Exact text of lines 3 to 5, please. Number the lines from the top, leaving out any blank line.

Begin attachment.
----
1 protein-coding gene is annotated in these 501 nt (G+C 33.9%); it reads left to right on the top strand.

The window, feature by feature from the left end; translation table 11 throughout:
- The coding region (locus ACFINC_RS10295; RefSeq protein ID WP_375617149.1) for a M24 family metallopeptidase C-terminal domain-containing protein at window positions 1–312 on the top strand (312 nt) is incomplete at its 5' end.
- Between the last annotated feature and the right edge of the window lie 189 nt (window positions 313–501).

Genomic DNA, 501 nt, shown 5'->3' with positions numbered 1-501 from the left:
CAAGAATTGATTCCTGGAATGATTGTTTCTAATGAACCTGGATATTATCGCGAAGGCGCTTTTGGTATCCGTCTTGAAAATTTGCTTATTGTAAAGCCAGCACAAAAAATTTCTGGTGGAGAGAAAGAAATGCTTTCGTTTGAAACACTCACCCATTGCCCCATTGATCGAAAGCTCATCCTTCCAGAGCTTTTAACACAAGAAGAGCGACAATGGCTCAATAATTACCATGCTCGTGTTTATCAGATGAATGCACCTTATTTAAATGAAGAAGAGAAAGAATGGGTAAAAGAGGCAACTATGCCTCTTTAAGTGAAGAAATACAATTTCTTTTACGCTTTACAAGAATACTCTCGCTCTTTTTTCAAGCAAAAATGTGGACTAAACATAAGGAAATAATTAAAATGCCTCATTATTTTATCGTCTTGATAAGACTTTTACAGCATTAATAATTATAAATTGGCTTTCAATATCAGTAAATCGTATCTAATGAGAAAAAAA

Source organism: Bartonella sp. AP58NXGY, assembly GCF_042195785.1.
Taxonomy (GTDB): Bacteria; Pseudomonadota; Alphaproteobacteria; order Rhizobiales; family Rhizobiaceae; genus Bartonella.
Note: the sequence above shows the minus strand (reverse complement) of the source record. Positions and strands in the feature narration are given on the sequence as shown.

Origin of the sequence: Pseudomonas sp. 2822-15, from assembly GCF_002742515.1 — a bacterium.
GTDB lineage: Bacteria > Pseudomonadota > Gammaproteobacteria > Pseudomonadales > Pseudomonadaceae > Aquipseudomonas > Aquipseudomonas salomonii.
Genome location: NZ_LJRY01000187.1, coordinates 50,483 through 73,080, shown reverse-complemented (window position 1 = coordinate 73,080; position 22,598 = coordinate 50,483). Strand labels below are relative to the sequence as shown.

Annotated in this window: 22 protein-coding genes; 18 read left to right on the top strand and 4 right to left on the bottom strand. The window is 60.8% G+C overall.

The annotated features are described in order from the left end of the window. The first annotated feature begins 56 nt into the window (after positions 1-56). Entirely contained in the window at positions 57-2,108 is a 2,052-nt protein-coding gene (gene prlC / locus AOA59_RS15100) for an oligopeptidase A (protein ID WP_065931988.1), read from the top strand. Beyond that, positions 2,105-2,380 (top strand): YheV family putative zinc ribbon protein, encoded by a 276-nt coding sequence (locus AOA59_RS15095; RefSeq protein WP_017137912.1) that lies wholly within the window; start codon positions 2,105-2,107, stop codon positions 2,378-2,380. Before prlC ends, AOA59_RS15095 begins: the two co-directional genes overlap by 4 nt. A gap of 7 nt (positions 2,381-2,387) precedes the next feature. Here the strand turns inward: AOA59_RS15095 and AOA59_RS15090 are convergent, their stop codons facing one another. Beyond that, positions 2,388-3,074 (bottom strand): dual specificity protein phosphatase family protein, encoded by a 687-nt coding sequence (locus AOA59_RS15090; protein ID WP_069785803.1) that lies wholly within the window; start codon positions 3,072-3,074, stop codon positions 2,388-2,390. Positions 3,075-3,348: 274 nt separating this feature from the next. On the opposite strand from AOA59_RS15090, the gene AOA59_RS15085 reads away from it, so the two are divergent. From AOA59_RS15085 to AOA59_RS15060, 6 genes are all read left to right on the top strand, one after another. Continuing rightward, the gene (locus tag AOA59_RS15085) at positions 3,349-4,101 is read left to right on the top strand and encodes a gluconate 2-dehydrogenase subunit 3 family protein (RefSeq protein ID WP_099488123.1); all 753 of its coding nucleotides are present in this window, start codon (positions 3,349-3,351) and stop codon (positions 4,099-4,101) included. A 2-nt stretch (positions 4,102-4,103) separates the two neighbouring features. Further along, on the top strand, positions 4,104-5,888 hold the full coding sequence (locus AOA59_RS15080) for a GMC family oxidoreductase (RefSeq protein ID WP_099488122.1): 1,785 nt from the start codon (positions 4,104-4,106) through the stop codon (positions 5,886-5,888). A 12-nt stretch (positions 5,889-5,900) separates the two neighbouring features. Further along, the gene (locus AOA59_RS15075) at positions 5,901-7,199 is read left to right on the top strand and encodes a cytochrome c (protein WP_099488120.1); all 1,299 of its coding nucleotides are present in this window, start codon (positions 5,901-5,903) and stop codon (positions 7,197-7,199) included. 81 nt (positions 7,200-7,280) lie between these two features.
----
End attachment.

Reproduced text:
- The coding region (locus ACFINC_RS10295; RefSeq protein ID WP_375617149.1) for a M24 family metallopeptidase C-terminal domain-containing protein at window positions 1–312 on the top strand (312 nt) is incomplete at its 5' end.
- Between the last annotated feature and the right edge of the window lie 189 nt (window positions 313–501).

Genomic DNA, 501 nt, shown 5'->3' with positions numbered 1-501 from the left: